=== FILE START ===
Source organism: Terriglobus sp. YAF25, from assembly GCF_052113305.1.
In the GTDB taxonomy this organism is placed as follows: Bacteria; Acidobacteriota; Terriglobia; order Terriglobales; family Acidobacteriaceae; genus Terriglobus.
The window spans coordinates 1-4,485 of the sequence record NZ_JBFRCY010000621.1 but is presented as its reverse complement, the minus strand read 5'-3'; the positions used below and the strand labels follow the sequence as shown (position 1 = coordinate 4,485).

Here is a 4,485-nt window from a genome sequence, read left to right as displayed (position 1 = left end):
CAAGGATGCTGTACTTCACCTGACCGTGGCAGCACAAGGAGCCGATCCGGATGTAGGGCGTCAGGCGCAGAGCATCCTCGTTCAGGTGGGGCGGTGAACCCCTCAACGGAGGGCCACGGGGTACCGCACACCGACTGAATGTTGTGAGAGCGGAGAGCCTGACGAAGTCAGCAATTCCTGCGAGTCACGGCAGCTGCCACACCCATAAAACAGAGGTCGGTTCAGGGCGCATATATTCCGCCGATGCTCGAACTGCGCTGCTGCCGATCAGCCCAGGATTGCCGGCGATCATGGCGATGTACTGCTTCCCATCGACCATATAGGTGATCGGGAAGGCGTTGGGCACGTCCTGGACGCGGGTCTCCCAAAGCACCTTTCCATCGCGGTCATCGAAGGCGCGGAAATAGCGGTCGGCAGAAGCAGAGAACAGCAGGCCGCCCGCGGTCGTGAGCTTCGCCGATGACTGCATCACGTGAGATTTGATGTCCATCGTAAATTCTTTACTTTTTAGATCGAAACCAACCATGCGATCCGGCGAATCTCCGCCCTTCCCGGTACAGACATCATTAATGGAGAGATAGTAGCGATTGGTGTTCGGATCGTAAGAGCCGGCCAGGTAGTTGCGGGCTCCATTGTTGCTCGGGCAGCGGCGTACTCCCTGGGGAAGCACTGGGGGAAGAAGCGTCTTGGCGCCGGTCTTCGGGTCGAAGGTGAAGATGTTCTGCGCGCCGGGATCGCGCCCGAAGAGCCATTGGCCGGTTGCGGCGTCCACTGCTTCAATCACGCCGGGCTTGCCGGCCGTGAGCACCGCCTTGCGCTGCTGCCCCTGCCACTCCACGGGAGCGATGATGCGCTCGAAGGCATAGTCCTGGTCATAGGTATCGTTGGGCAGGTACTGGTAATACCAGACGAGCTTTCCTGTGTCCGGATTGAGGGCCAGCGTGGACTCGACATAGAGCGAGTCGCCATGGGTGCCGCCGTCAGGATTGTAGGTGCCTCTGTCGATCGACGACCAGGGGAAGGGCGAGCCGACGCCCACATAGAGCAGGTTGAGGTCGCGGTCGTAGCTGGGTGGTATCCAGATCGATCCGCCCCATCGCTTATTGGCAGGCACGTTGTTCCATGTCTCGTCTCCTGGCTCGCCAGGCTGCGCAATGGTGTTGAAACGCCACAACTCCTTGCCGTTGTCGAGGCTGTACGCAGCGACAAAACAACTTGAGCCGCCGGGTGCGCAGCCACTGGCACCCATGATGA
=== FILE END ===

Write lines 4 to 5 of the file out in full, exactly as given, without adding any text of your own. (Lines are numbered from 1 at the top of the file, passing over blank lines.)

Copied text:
Here is a 4,485-nt window from a genome sequence, read left to right as displayed (position 1 = left end):
CAAGGATGCTGTACTTCACCTGACCGTGGCAGCACAAGGAGCCGATCCGGATGTAGGGCGTCAGGCGCAGAGCATCCTCGTTCAGGTGGGGCGGTGAACCCCTCAACGGAGGGCCACGGGGTACCGCACACCGACTGAATGTTGTGAGAGCGGAGAGCCTGACGAAGTCAGCAATTCCTGCGAGTCACGGCAGCTGCCACACCCATAAAACAGAGGTCGGTTCAGGGCGCATATATTCCGCCGATGCTCGAACTGCGCTGCTGCCGATCAGCCCAGGATTGCCGGCGATCATGGCGATGTACTGCTTCCCATCGACCATATAGGTGATCGGGAAGGCGTTGGGCACGTCCTGGACGCGGGTCTCCCAAAGCACCTTTCCATCGCGGTCATCGAAGGCGCGGAAATAGCGGTCGGCAGAAGCAGAGAACAGCAGGCCGCCCGCGGTCGTGAGCTTCGCCGATGACTGCATCACGTGAGATTTGATGTCCATCGTAAATTCTTTACTTTTTAGATCGAAACCAACCATGCGATCCGGCGAATCTCCGCCCTTCCCGGTACAGACATCATTAATGGAGAGATAGTAGCGATTGGTGTTCGGATCGTAAGAGCCGGCCAGGTAGTTGCGGGCTCCATTGTTGCTCGGGCAGCGGCGTACTCCCTGGGGAAGCACTGGGGGAAGAAGCGTCTTGGCGCCGGTCTTCGGGTCGAAGGTGAAGATGTTCTGCGCGCCGGGATCGCGCCCGAAGAGCCATTGGCCGGTTGCGGCGTCCACTGCTTCAATCACGCCGGGCTTGCCGGCCGTGAGCACCGCCTTGCGCTGCTGCCCCTGCCACTCCACGGGAGCGATGATGCGCTCGAAGGCATAGTCCTGGTCATAGGTATCGTTGGGCAGGTACTGGTAATACCAGACGAGCTTTCCTGTGTCCGGATTGAGGGCCAGCGTGGACTCGACATAGAGCGAGTCGCCATGGGTGCCGCCGTCAGGATTGTAGGTGCCTCTGTCGATCGACGACCAGGGGAAGGGCGAGCCGACGCCCACATAGAGCAGGTTGAGGTCGCGGTCGTAGCTGGGTGGTATCCAGATCGATCCGCCCCATCGCTTATTGGCAGGCACGTTGTTCCATGTCTCGTCTCCTGGCTCGCCAGGCTGCGCAATGGTGTTGAAACGCCACAACTCCTTGCCGTTGTCGAGGCTGTACGCAGCGACAAAACAACTTGAGCCGCCGGGTGCGCAGCCACTGGCACCCATGATGA